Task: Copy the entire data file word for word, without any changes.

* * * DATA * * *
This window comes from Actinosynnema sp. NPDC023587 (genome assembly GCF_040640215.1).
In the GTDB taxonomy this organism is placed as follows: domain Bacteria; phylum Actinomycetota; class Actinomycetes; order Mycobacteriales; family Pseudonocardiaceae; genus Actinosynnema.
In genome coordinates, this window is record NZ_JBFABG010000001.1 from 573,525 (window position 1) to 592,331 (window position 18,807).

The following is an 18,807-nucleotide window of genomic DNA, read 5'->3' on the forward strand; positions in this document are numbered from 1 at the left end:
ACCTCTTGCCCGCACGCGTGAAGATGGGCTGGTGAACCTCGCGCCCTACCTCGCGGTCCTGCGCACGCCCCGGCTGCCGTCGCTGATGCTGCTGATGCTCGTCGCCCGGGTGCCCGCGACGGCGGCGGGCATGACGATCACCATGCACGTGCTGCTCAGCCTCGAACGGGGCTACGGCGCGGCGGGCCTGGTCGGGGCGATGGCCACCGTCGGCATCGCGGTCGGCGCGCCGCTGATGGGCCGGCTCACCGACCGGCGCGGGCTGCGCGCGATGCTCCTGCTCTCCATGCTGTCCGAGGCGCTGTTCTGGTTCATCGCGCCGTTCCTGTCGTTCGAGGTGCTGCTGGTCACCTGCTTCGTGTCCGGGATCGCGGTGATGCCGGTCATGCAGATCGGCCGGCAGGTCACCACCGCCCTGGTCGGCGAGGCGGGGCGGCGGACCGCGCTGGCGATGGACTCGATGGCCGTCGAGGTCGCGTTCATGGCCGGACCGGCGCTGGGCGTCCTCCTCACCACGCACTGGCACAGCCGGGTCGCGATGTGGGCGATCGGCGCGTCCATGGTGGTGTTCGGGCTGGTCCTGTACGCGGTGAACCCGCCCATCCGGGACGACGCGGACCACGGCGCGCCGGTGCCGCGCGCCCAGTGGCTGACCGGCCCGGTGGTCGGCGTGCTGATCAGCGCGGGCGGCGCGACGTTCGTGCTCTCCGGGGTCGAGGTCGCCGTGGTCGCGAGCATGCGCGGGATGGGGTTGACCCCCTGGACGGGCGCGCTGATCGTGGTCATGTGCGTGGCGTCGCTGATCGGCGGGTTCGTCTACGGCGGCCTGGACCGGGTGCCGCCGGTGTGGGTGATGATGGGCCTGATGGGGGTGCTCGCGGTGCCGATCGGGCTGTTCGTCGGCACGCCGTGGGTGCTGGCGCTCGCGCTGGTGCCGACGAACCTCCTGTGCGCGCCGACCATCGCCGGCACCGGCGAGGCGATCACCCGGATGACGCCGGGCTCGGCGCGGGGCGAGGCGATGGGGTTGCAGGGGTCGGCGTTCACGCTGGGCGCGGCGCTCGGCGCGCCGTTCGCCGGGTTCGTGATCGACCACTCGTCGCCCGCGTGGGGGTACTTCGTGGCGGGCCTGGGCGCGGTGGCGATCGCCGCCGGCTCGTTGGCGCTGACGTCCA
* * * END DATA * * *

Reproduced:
This window comes from Actinosynnema sp. NPDC023587 (genome assembly GCF_040640215.1).
In the GTDB taxonomy this organism is placed as follows: domain Bacteria; phylum Actinomycetota; class Actinomycetes; order Mycobacteriales; family Pseudonocardiaceae; genus Actinosynnema.
In genome coordinates, this window is record NZ_JBFABG010000001.1 from 573,525 (window position 1) to 592,331 (window position 18,807).

The following is an 18,807-nucleotide window of genomic DNA, read 5'->3' on the forward strand; positions in this document are numbered from 1 at the left end:
ACCTCTTGCCCGCACGCGTGAAGATGGGCTGGTGAACCTCGCGCCCTACCTCGCGGTCCTGCGCACGCCCCGGCTGCCGTCGCTGATGCTGCTGATGCTCGTCGCCCGGGTGCCCGCGACGGCGGCGGGCATGACGATCACCATGCACGTGCTGCTCAGCCTCGAACGGGGCTACGGCGCGGCGGGCCTGGTCGGGGCGATGGCCACCGTCGGCATCGCGGTCGGCGCGCCGCTGATGGGCCGGCTCACCGACCGGCGCGGGCTGCGCGCGATGCTCCTGCTCTCCATGCTGTCCGAGGCGCTGTTCTGGTTCATCGCGCCGTTCCTGTCGTTCGAGGTGCTGCTGGTCACCTGCTTCGTGTCCGGGATCGCGGTGATGCCGGTCATGCAGATCGGCCGGCAGGTCACCACCGCCCTGGTCGGCGAGGCGGGGCGGCGGACCGCGCTGGCGATGGACTCGATGGCCGTCGAGGTCGCGTTCATGGCCGGACCGGCGCTGGGCGTCCTCCTCACCACGCACTGGCACAGCCGGGTCGCGATGTGGGCGATCGGCGCGTCCATGGTGGTGTTCGGGCTGGTCCTGTACGCGGTGAACCCGCCCATCCGGGACGACGCGGACCACGGCGCGCCGGTGCCGCGCGCCCAGTGGCTGACCGGCCCGGTGGTCGGCGTGCTGATCAGCGCGGGCGGCGCGACGTTCGTGCTCTCCGGGGTCGAGGTCGCCGTGGTCGCGAGCATGCGCGGGATGGGGTTGACCCCCTGGACGGGCGCGCTGATCGTGGTCATGTGCGTGGCGTCGCTGATCGGCGGGTTCGTCTACGGCGGCCTGGACCGGGTGCCGCCGGTGTGGGTGATGATGGGCCTGATGGGGGTGCTCGCGGTGCCGATCGGGCTGTTCGTCGGCACGCCGTGGGTGCTGGCGCTCGCGCTGGTGCCGACGAACCTCCTGTGCGCGCCGACCATCGCCGGCACCGGCGAGGCGATCACCCGGATGACGCCGGGCTCGGCGCGGGGCGAGGCGATGGGGTTGCAGGGGTCGGCGTTCACGCTGGGCGCGGCGCTCGGCGCGCCGTTCGCCGGGTTCGTGATCGACCACTCGTCGCCCGCGTGGGGGTACTTCGTGGCGGGCCTGGGCGCGGTGGCGATCGCCGCCGGCTCGTTGGCGCTGACGTCCA